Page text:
Horror film in review: “Get Out”
Nathaniel Nelson / Winonan
I’ve talked before about how indie horror is having a comeback, but “Get Out” is something else entirely. Many of you have seen Keegan Michael Key and Jordan Peele’s collaborative show “Key and Peele,” but that says nothing for what Peele is able to accomplish in his debut film. It still has a good dose of his trademark humor, but surrounded in deep sociopolitical commentary and thrilling upheavals of horror conventions. “Get Out” is like no other film I’ve seen this year, or for that matter, any time before.
To go deep into the plot would be a disservice for those who will actually go see the film, so I’ll try to keep it short. The film follows photographer Chris Washington (Daniel Kaluuya) who is brought by his girlfriend Rose Armitage (Allison Williams) to visit her affluent parents in the backwoods. Her parents appear to be accepting and welcoming at first, almost overwhelmingly so, but quickly the façade melts away and their sinister intentions are revealed. I’d love to say more, but the surprises are what makes the film shine.
This is Jordan Peele’s first film, but it doesn’t seem like it. The way he handles every aspect of the film is exemplary, a comedic auteur in his infancy. The visuals are subdued, yet eminently realistic and identifiable. The setting is both eerie and comfortable, and the subtle shifts in tone throughout the flick ramp the tension up considerably. It also moves surprisingly slow for a horror film, but that works in the film’s favor. Peele lets viewers dwell in each and every scene, contemplating and panicking over what will come next. It’s shot with the hands of someone who understand what makes a horror film work but twithout all the jump scares and gory nonsense. It’s tense, brooding and a complete thrill.
Both Kaluuya and Williams are spectacular in their roles, with great dynamics and some wonderfully natural chemistry between the two, and the rest of the supporting cast is a joy. Kaluuya in particularly was a surprise, playing a complex character of both humor and horror with effortless tact. The whole film is well-rounded to the core, and that core is something you’ve never even dreamed of.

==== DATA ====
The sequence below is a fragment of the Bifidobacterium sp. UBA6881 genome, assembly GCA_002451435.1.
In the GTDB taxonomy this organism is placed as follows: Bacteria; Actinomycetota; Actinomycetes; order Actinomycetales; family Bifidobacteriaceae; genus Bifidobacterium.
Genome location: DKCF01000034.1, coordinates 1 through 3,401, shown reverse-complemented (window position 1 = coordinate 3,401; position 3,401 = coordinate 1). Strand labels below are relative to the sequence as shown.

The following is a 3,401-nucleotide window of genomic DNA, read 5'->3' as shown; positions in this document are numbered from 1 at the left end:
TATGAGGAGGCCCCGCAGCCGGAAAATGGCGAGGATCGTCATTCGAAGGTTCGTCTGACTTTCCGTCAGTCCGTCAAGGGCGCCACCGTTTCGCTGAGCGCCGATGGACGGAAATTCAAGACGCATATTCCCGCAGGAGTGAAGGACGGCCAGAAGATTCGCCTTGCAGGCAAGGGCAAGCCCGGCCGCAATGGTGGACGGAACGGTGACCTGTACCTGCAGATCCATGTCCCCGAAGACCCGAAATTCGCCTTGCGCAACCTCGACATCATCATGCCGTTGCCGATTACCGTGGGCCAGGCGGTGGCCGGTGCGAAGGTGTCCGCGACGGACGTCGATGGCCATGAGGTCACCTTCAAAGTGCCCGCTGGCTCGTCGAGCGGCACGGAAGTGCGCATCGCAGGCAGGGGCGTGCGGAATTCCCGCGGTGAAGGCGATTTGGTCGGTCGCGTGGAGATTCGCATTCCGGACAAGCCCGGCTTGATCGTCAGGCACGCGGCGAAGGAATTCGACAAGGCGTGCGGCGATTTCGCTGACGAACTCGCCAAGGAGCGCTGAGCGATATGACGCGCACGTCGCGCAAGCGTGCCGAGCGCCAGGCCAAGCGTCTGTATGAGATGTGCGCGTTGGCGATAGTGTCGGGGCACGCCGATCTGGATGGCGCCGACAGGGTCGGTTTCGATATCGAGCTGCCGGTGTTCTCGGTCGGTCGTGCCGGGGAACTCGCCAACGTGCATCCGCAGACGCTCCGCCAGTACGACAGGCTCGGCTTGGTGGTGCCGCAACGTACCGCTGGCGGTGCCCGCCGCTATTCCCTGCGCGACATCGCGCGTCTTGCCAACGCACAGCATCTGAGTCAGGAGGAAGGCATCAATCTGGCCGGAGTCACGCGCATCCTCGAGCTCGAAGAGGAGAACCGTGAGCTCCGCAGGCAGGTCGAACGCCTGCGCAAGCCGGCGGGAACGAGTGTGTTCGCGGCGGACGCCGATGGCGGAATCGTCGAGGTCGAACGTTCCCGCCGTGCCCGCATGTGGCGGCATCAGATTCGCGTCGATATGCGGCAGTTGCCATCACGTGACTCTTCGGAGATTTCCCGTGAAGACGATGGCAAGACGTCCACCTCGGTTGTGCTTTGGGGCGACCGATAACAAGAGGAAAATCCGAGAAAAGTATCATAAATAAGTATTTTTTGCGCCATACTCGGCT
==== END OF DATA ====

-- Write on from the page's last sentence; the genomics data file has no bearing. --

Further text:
That core, the writing, is what truly shines here. Not since “It Follows” have I seen such a wild and unique horror film concept. While it will for sure appease horror fan sensibilities, the film is much more than just a horror film. In essence, “Get Out” is a film about racial identity, white gentrification and a complete lack of understanding for those with privilege. Peele uses the framework of cult and mad scientist tropes to attack modern sociopolitical climates, using the viewpoint of Chris as a stand in for all of black society. Seeing other men turned ‘white’ through hypnosis (and a few other methods, which we’ll keep for a surprise) may seem humorous at first, but there is a deeper meaning. The idea of a white-centric family stealing the black identity is crucial to the film and instead of seeming preachy or heavy handed, it just works.
Now, if “Get Out” stuck exclusively to its horror roots, it would still be a solid film. But this is Jordan Peele we’re talking about: he’s a funny dude. The humor in the film is a riot, but it’s subtle and, more importantly, natural enough that it doesn’t soil the tension. There’s a fine line for horror comedies, with most tending to lean more toward the comedic side, like “Shaun of the Dead” or “The Cabin in the Woods.” Instead, Peele lets the comedy take a backseat to the horror by placing it outside of the main setting, mainly using Chris’s friend Rodney “Rod” Williams (Lil Rel Howery) as the jokester. It’s often a little silly, yes, but it both adds to the story and character relationships and gives the film some much needed levity.
“Get Out” is a new high watermark for horror comedy, and a spectacular debut for Peele. It’s funny, thrilling, high-concept and horrific; the perfect combination for a sleeper hit. But above all, the film makes you think. It has deeper messages beyond just entertainment, which sets it apart from any of its contemporaries. Get ready to be spooked, enthralled and challenged in the same two hour sitting. 5/5
By Nathaniel Nelson